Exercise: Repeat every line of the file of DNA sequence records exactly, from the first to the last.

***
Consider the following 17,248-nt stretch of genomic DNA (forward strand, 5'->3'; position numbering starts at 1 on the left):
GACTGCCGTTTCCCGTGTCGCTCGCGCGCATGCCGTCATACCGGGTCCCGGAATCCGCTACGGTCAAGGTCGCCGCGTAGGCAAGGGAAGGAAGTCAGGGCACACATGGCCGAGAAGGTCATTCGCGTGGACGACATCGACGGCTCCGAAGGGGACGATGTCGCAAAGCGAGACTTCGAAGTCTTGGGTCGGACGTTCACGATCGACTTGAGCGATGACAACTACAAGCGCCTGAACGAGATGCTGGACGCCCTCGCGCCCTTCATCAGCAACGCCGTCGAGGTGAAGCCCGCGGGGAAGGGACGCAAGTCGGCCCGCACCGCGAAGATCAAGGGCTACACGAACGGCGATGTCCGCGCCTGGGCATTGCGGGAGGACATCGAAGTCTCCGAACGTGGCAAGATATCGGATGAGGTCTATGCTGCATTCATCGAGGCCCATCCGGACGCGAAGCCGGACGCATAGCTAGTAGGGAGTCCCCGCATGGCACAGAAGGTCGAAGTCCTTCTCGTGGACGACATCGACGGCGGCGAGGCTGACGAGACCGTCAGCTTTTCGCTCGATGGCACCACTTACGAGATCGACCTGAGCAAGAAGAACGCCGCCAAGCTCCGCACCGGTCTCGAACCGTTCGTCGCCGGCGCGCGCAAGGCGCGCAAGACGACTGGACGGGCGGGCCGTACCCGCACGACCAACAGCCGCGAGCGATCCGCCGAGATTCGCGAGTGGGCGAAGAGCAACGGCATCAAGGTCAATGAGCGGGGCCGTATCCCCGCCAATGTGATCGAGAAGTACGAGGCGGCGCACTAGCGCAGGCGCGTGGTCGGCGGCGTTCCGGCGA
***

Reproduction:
Consider the following 17,248-nt stretch of genomic DNA (forward strand, 5'->3'; position numbering starts at 1 on the left):
GACTGCCGTTTCCCGTGTCGCTCGCGCGCATGCCGTCATACCGGGTCCCGGAATCCGCTACGGTCAAGGTCGCCGCGTAGGCAAGGGAAGGAAGTCAGGGCACACATGGCCGAGAAGGTCATTCGCGTGGACGACATCGACGGCTCCGAAGGGGACGATGTCGCAAAGCGAGACTTCGAAGTCTTGGGTCGGACGTTCACGATCGACTTGAGCGATGACAACTACAAGCGCCTGAACGAGATGCTGGACGCCCTCGCGCCCTTCATCAGCAACGCCGTCGAGGTGAAGCCCGCGGGGAAGGGACGCAAGTCGGCCCGCACCGCGAAGATCAAGGGCTACACGAACGGCGATGTCCGCGCCTGGGCATTGCGGGAGGACATCGAAGTCTCCGAACGTGGCAAGATATCGGATGAGGTCTATGCTGCATTCATCGAGGCCCATCCGGACGCGAAGCCGGACGCATAGCTAGTAGGGAGTCCCCGCATGGCACAGAAGGTCGAAGTCCTTCTCGTGGACGACATCGACGGCGGCGAGGCTGACGAGACCGTCAGCTTTTCGCTCGATGGCACCACTTACGAGATCGACCTGAGCAAGAAGAACGCCGCCAAGCTCCGCACCGGTCTCGAACCGTTCGTCGCCGGCGCGCGCAAGGCGCGCAAGACGACTGGACGGGCGGGCCGTACCCGCACGACCAACAGCCGCGAGCGATCCGCCGAGATTCGCGAGTGGGCGAAGAGCAACGGCATCAAGGTCAATGAGCGGGGCCGTATCCCCGCCAATGTGATCGAGAAGTACGAGGCGGCGCACTAGCGCAGGCGCGTGGTCGGCGGCGTTCCGGCGA